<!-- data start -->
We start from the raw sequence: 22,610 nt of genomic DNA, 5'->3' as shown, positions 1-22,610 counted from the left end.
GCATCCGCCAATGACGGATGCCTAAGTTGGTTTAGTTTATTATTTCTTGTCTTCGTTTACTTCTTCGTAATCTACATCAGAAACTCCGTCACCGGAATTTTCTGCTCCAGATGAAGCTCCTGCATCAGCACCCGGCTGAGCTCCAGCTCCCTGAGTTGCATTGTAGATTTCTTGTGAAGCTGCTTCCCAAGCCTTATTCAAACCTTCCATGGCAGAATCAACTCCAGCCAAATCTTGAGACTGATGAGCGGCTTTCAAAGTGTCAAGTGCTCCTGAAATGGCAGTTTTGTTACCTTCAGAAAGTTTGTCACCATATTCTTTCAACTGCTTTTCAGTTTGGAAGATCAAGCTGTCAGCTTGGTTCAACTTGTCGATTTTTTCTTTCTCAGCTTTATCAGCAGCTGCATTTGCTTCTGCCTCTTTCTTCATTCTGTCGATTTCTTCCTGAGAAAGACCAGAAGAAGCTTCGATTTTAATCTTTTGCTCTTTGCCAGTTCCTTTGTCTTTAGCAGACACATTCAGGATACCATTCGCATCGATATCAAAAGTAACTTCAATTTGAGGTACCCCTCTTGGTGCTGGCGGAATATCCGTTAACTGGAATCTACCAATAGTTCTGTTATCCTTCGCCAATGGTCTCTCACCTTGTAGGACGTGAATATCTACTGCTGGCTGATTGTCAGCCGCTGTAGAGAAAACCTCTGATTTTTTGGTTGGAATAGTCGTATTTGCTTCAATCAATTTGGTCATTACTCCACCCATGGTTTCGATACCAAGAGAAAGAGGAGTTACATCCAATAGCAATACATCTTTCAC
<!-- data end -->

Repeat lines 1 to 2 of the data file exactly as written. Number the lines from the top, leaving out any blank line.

We start from the raw sequence: 22,610 nt of genomic DNA, 5'->3' as shown, positions 1-22,610 counted from the left end.
GCATCCGCCAATGACGGATGCCTAAGTTGGTTTAGTTTATTATTTCTTGTCTTCGTTTACTTCTTCGTAATCTACATCAGAAACTCCGTCACCGGAATTTTCTGCTCCAGATGAAGCTCCTGCATCAGCACCCGGCTGAGCTCCAGCTCCCTGAGTTGCATTGTAGATTTCTTGTGAAGCTGCTTCCCAAGCCTTATTCAAACCTTCCATGGCAGAATCAACTCCAGCCAAATCTTGAGACTGATGAGCGGCTTTCAAAGTGTCAAGTGCTCCTGAAATGGCAGTTTTGTTACCTTCAGAAAGTTTGTCACCATATTCTTTCAACTGCTTTTCAGTTTGGAAGATCAAGCTGTCAGCTTGGTTCAACTTGTCGATTTTTTCTTTCTCAGCTTTATCAGCAGCTGCATTTGCTTCTGCCTCTTTCTTCATTCTGTCGATTTCTTCCTGAGAAAGACCAGAAGAAGCTTCGATTTTAATCTTTTGCTCTTTGCCAGTTCCTTTGTCTTTAGCAGACACATTCAGGATACCATTCGCATCGATATCAAAAGTAACTTCAATTTGAGGTACCCCTCTTGGTGCTGGCGGAATATCCGTTAACTGGAATCTACCAATAGTTCTGTTATCCTTCGCCAATGGTCTCTCACCTTGTAGGACGTGAATATCTACTGCTGGCTGATTGTCAGCCGCTGTAGAGAAAACCTCTGATTTTTTGGTTGGAATAGTCGTATTTGCTTCAATCAATTTGGTCATTACTCCACCCATGGTTTCGATACCAAGAGAAAGAGGAGTTACATCCAATAGCAATACATCTTTCAC